Museum of Postal History (Wally Gobetz/Flickr) James A Farley Post Office Museum of Postal History

Tucked away in the north wing of the main post office in Manhattan—a beautiful Beaux Arts building—is the tiny Museum of Postal History, which includes mail on display from as far back as the Civil War, envelopes made out of unusual materials, letters from WWII internment camps and canceled stamps from various times in American history. (Mon–Fri 7am–10pm; Sat 9am–9pm; Sun 11am–7pm; 421 Eighth Ave. between 31st St. and 33rd St.; 1, 2, 3, A, C, E to 34th St./Penn Station)

 

City Reliquary

For those interested in the odd and fascinating minutiae of city life, it doesn’t get any better (or broader) than the City Reliquary. Its collections include items on loan from everyday people, ranging from sports memorabilia and salvaged building materials to old construction equipment and random glassware. (Thu–Sun 12–6pm; 370 Metropolitan Ave., Brooklyn; G, L to Metropolital/Lorimer; cityreliquary.org)

Waterfront Museum


Waterfront Museum and Showboat Barge

A Brooklyn family found a barge filled with two tons of mud, purchased it for $1, then cleaned it up and turned it into their home (on the lower level) and a museum dedicated to the history of showboats and showboat performers (on the upper level). A kinetic Rube Goldberg device is on hand, and during the summer the museum hosts Circus Sundays, a variety of matinee performances for $15. (Thu 4–8pm, Sat 1–5pm; pay what you wish; 290 Conover St., Pier 44, Brooklyn; Take the B61 bus from A, C, F to Jay St./Metrotech or 2, 3, 4, 5, R to Borough Hall; waterfrontmuseum.org)

 

Weeksville Heritage Center Hunterfly Road Houses

Weeksville Heritage Center Hunterfly Road Houses Weeksville, which was long ago absorbed by Crown Heights, Brooklyn, was settled in 1838 by African-Americans looking to create a land-owning community. The three remaining houses, which date to the 19th century, have been decorated to portray Weeksville during the eras of the 1860s, 1900s and 1930s. (Walk-in tours Tue–Fri, 3pm, Sat 11am–2pm; $4, kids under 12 free; 1698 Bergen St. at Buffalo, Brooklyn; A, C to Utica Ave.; weeksvillesociety.org)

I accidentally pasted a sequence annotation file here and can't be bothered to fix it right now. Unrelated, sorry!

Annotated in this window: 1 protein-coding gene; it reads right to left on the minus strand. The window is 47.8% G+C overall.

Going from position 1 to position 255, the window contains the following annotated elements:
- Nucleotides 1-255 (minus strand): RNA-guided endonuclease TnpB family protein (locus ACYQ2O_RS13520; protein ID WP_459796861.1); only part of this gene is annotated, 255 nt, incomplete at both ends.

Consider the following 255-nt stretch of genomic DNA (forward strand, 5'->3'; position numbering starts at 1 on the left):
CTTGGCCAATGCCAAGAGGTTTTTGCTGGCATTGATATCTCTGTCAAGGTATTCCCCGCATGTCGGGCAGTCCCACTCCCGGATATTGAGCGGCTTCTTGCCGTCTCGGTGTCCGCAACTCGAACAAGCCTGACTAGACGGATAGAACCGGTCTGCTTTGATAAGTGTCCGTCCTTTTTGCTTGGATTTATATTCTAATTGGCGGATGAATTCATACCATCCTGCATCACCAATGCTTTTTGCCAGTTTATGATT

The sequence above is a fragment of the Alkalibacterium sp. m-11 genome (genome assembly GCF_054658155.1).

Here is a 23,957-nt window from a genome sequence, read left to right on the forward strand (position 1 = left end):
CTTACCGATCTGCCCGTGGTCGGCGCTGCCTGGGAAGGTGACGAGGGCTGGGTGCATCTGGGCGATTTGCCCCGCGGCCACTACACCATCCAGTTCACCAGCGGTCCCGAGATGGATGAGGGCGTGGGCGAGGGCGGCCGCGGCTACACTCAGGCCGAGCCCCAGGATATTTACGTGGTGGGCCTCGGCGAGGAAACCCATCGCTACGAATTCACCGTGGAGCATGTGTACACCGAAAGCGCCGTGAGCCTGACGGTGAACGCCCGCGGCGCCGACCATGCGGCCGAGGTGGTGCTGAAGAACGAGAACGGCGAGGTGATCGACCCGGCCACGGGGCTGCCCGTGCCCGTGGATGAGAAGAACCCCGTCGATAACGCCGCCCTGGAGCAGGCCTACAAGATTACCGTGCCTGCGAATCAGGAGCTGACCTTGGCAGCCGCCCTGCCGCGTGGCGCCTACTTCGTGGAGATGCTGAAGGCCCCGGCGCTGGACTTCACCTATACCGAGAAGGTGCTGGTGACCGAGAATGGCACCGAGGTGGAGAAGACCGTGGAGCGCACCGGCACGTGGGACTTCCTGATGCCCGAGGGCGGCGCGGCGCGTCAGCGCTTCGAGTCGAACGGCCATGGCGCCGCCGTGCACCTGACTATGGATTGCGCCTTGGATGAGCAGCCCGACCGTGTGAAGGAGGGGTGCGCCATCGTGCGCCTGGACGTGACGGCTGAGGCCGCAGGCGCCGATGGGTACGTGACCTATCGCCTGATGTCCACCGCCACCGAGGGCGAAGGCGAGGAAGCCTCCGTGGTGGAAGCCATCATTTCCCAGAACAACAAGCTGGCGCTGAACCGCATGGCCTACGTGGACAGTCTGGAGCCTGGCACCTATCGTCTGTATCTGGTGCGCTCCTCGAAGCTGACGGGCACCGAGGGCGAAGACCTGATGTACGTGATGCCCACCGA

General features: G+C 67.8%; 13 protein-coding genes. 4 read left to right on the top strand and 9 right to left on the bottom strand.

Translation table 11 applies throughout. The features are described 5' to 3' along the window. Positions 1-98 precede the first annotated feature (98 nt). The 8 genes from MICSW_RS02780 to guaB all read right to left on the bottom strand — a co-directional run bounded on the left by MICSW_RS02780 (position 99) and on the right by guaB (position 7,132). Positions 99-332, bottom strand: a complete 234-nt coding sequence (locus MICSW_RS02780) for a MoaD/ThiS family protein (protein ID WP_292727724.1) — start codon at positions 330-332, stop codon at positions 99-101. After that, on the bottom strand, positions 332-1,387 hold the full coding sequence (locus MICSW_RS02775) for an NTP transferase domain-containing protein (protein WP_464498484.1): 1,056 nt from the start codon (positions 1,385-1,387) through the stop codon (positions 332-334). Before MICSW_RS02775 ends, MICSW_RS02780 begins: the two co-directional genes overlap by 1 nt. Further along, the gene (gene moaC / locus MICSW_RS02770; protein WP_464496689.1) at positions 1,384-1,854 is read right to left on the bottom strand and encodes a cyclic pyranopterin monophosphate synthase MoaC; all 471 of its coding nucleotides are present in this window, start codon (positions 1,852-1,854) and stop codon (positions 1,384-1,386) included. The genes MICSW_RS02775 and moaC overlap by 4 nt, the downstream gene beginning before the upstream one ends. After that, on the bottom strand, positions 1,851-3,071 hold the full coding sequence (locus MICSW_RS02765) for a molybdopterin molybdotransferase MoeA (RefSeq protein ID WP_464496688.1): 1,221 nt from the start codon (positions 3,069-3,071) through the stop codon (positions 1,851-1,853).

Reverend Jen’s Lower East Side Troll Museum

It doesn’t get much stranger (or more old-school Lower East Side) than this by-appointment-only pay-what-you-wish collection of troll dolls. Collected by local Reverend Jen, who is a self-described Gidget meets Henry Miller, the dolls are likely the largest troll collection open to the public. (By appointment only, call 212-777-2875; pay what you wish; 122-24 Orchard St. at Delancey; F, M, J, Z to Delancey/Essex; revjen.com)

 

El Museo del Barrio

El Museo del Barrio

Founded in the 1960s as an outgrowth of the Nuyorican and Civil Rights movements, El Museo del Barrio features more than 6,500 pieces in four distinct categories: modern and contemporary art; graphics, including Puerto Rican, Nuyorican and Chicano fine prints; Taino/pre-Columbian; and popular traditions, including masks and objects related to the celebration of Dia de los Muertos.  The museum also sponsors festivals and educational programs throughout the year, including the colorful Three Kings Day parade. (Tue–Sat, 11am–6pm, Sun 1–5pm; adults $9, students & seniors $5, members & kids under 12 free, seniors free on Wed; 1230 Fifth Ave. at 104th St; 6 to 103rd St.; 2, 3 to 100th St.; elmuseo.org)